Letter from the Australian Imperial Force Kit Store, London, to Mrs C. Kemp of Heathcote relating to the return of personal effects from her husband, Private A. E. Kemp, a World War I soldier killed in action. It probably dates to May 1918.
The letter lists the effects in an accompanying parcel: photos, post cards, a rosary and a religious book. Unfortunately, the parcel should have been sent to Mrs A. E. (Annie) Kemp of Malvern. In turn, however, Mrs A. E. Kemp received the parcel intended for Mrs C. Kemp.
No apology was made in later correspondence to Annie Kemp (HT 13570) for what must have been a heart-rending mistake, made at the A.I.F. Headquarters in London.
Annie eventually received the proper parcel nearly a year later, on 25 May 1919. It contained the correct photographs, postcards, a rosary and a 'religious book' (according to his service record held at the National Archives).
Single page letter, typed, on letterhead printed in blue, with AIF rising sun motif at centre.
Albert Edward Kemp was a 32-year-old butcher, living at 8 Normanby Ave, Caulfield and married to Annie Josephine, when he enlisted. Born in South Yarra, he was a small man, 5'4½", and weighed only eight stone. He and Annie had a daughter, Ethel Mavis, and a son, George Percival.
Albert enlisted at Royal Park on 4 October 1916, and was assigned to the 22nd Reinforcements, 6th Battalion - regimental number 6800. His battalion left Melbourne 25 October 1916 - just 21 days after Albert enlisted - on the "Ulysses" with two officers and 150 O/Rs. The ship arrived in Plymouth three days after Christmas.
A little over one month later, on 1 February 1917, Albert was disciplined for being absent without leave from midnight and was apprehended the next afternoon. He forfeited 18 days' pay for his offence. He was shipped to France on 27 March, and probably went into action in the trenches. On 13 July Albert was again in trouble, this time for disobeying orders from a superior officer. (It is unclear what his punishment was, but "48 hours" may refer to imprisonment).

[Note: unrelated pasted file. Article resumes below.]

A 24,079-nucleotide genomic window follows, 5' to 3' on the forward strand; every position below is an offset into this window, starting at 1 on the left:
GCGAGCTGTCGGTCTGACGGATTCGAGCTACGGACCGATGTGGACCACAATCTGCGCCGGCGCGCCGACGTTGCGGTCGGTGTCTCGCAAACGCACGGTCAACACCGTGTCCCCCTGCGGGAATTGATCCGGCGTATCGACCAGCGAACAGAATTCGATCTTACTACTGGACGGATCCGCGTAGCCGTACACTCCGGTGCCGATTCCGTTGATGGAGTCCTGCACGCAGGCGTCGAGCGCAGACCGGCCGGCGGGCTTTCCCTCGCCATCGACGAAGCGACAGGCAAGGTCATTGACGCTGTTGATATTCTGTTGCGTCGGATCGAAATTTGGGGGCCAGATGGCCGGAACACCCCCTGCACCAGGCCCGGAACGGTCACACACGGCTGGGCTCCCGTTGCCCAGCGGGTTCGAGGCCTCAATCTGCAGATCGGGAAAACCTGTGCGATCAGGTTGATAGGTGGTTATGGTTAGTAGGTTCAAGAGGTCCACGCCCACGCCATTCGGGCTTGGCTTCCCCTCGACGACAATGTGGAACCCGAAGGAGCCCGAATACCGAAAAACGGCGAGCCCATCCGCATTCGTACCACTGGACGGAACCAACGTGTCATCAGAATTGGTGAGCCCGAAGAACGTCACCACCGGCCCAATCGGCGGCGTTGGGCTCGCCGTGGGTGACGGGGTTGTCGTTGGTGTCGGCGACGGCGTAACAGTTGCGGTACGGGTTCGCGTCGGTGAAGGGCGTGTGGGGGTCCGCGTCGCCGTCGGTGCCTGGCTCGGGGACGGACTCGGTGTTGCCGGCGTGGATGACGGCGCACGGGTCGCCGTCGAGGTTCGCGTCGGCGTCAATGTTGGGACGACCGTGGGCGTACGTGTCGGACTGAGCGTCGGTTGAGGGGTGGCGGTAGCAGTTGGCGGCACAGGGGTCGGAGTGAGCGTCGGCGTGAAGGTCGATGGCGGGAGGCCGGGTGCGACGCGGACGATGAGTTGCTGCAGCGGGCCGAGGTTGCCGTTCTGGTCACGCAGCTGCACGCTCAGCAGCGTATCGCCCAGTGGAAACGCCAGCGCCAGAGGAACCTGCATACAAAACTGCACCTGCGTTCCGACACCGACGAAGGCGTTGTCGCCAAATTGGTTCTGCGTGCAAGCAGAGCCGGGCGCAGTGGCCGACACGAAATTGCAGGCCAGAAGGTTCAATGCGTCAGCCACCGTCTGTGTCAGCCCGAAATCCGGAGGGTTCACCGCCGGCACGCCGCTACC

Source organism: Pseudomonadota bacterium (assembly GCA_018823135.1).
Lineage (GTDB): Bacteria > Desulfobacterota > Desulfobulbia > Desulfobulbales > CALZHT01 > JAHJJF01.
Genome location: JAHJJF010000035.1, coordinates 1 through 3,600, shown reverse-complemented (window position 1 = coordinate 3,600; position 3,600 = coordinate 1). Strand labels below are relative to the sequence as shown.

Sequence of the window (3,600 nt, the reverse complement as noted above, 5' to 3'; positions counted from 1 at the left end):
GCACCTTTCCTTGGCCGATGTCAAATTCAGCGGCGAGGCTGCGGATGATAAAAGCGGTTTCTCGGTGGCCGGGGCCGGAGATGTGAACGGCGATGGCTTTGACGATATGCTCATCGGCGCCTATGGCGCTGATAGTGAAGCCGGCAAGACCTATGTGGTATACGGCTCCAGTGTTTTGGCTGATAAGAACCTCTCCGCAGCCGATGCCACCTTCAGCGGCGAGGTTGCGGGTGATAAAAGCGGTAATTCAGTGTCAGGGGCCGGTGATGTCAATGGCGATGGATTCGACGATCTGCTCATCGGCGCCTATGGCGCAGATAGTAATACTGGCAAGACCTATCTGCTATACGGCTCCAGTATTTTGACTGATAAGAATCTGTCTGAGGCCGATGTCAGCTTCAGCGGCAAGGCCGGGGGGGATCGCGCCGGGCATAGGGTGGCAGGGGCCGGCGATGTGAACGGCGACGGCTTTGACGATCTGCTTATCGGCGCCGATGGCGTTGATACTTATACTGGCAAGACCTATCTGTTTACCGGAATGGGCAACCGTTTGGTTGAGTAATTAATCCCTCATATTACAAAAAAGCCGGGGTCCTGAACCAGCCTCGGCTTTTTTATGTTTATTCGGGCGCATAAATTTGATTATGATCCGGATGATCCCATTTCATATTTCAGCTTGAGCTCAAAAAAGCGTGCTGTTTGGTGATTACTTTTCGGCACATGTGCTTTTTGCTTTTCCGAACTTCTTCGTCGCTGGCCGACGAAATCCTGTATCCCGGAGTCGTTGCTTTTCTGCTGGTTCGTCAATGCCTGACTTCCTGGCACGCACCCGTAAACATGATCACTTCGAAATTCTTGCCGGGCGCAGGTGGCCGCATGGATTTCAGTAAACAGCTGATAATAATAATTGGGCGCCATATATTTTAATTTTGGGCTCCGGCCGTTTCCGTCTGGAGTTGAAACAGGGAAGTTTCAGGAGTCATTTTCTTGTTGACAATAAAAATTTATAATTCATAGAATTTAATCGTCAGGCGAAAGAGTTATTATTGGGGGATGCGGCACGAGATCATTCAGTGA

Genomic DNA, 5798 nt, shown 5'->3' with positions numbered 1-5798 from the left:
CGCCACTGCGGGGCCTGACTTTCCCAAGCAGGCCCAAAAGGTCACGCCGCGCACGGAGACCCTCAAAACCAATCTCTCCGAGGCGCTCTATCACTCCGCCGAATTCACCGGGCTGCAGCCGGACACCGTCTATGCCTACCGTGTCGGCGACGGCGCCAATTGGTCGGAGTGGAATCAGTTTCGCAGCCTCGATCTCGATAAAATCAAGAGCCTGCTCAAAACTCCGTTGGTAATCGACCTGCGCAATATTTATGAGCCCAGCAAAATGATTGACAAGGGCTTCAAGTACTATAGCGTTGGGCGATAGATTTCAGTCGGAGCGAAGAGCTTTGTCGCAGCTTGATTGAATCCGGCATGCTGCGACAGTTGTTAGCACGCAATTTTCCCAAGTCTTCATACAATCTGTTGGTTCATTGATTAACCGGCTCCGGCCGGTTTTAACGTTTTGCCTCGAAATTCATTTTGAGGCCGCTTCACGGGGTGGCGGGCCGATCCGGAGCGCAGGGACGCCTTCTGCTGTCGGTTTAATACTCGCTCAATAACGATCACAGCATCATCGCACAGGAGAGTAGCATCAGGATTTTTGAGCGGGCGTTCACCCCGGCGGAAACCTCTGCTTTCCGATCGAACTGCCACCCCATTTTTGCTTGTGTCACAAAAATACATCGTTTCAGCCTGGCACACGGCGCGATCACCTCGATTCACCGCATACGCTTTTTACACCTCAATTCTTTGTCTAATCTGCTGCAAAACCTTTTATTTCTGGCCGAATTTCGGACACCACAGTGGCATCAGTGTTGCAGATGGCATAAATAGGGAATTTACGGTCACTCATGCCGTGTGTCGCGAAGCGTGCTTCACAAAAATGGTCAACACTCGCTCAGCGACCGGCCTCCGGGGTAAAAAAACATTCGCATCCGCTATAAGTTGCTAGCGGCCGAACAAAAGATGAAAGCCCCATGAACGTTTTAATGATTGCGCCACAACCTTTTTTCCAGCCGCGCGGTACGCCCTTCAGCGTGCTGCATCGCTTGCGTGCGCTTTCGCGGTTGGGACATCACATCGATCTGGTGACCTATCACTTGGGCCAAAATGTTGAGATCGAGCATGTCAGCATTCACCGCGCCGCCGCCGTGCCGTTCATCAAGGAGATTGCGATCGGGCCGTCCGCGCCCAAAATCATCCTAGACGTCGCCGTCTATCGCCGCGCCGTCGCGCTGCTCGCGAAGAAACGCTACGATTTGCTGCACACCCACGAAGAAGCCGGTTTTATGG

Two months later, on 21 September 1917, Albert died in the trenches in Glencross Wood, France (according to his memorial medal and the Roll of Honour, but his Field Service record says he died in Belgium). He is buried at 29 The Ypres (Menin Gate) Memorial, Belgium. His name is located at panel 47 in the Commomorative Area at the Australian War Memorial.
Some time in 1918, Albert's belongings were sent in error to a family who had lost a member by the same name in Wonthaggi, and Annie received that man's belongings. In June she was asked to return the other Pte Kemp's belongings.
Annie received a war pension, but appears to have fallen on hard times - suggested by her need for assistance with a grocery bill approved in one of the documents. She moved to 19 Raleigh St, Malvern in 1922. It is unclear what happened to Ethel, as only George is mentioned from the early 1920s. Further research is required.
The family's home at 8 Normanby Ave is still standing, largely with original façade; their street overall is also largely original.
Australian Imperial Force (AIF), 110 Greyhound Road, Hammersmith, England, Great Britain, May 1918
Date made based on known date of a similar letter sent to the wrong Mrs Kemp, which she received on 22 May 1918.
Text: Australian Imperial Force/KIT STORE/110 GREYHOUND ROAD/HAMMERSMITH, LONDON/W.6./Inventory of Effects of The late No. 6800 Pte. Kemp, A.E. 6th Batt. A.I.F./Forwarded to-MOTHER/Mrs C. Kemp/Heathcote/VICTORIA/EFFECTS/Ex. 3rd Echelon. France. 27.12.17. (8065)/Photos, Post Cards, Rosary, Religious Book.
Type of item
16.5 cm (Length), 20.5 cm (Width)